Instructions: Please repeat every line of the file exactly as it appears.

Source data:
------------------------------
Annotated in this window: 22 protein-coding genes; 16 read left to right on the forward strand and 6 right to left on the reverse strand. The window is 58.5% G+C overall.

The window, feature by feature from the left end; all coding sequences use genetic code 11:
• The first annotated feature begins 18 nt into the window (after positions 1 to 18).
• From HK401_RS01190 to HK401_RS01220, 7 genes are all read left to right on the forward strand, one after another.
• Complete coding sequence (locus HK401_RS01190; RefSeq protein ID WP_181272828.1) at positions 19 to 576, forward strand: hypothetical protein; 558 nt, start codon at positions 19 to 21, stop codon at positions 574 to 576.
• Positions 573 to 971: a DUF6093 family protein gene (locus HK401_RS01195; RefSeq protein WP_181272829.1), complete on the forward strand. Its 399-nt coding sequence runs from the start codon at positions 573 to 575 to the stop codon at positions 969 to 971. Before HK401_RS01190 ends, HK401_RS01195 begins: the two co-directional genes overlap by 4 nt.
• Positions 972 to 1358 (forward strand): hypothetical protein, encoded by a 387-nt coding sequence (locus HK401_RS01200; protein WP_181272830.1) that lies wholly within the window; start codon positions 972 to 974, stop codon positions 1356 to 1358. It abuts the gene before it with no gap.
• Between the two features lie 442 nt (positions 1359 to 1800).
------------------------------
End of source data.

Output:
Annotated in this window: 22 protein-coding genes; 16 read left to right on the forward strand and 6 right to left on the reverse strand. The window is 58.5% G+C overall.

The window, feature by feature from the left end; all coding sequences use genetic code 11:
• The first annotated feature begins 18 nt into the window (after positions 1 to 18).
• From HK401_RS01190 to HK401_RS01220, 7 genes are all read left to right on the forward strand, one after another.
• Complete coding sequence (locus HK401_RS01190; RefSeq protein ID WP_181272828.1) at positions 19 to 576, forward strand: hypothetical protein; 558 nt, start codon at positions 19 to 21, stop codon at positions 574 to 576.
• Positions 573 to 971: a DUF6093 family protein gene (locus HK401_RS01195; RefSeq protein WP_181272829.1), complete on the forward strand. Its 399-nt coding sequence runs from the start codon at positions 573 to 575 to the stop codon at positions 969 to 971. Before HK401_RS01190 ends, HK401_RS01195 begins: the two co-directional genes overlap by 4 nt.
• Positions 972 to 1358 (forward strand): hypothetical protein, encoded by a 387-nt coding sequence (locus HK401_RS01200; protein WP_181272830.1) that lies wholly within the window; start codon positions 972 to 974, stop codon positions 1356 to 1358. It abuts the gene before it with no gap.
• Between the two features lie 442 nt (positions 1359 to 1800).